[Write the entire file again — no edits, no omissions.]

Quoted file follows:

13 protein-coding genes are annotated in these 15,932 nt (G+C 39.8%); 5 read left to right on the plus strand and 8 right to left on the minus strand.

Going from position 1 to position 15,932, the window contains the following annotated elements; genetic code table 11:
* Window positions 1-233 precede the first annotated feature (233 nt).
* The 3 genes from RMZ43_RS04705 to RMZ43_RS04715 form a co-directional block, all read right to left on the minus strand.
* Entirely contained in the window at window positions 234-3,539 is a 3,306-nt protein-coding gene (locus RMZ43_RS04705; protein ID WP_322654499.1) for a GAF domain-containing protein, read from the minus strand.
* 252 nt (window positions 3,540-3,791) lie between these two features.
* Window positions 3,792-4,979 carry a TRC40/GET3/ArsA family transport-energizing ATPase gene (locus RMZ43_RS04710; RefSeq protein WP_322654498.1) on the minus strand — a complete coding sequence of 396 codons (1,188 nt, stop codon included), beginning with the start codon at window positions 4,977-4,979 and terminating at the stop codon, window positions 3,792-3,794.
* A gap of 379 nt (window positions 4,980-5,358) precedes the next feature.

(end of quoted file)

13 protein-coding genes are annotated in these 15,932 nt (G+C 39.8%); 5 read left to right on the plus strand and 8 right to left on the minus strand.

Going from position 1 to position 15,932, the window contains the following annotated elements; genetic code table 11:
* Window positions 1-233 precede the first annotated feature (233 nt).
* The 3 genes from RMZ43_RS04705 to RMZ43_RS04715 form a co-directional block, all read right to left on the minus strand.
* Entirely contained in the window at window positions 234-3,539 is a 3,306-nt protein-coding gene (locus RMZ43_RS04705; protein ID WP_322654499.1) for a GAF domain-containing protein, read from the minus strand.
* 252 nt (window positions 3,540-3,791) lie between these two features.
* Window positions 3,792-4,979 carry a TRC40/GET3/ArsA family transport-energizing ATPase gene (locus RMZ43_RS04710; RefSeq protein WP_322654498.1) on the minus strand — a complete coding sequence of 396 codons (1,188 nt, stop codon included), beginning with the start codon at window positions 4,977-4,979 and terminating at the stop codon, window positions 3,792-3,794.
* A gap of 379 nt (window positions 4,980-5,358) precedes the next feature.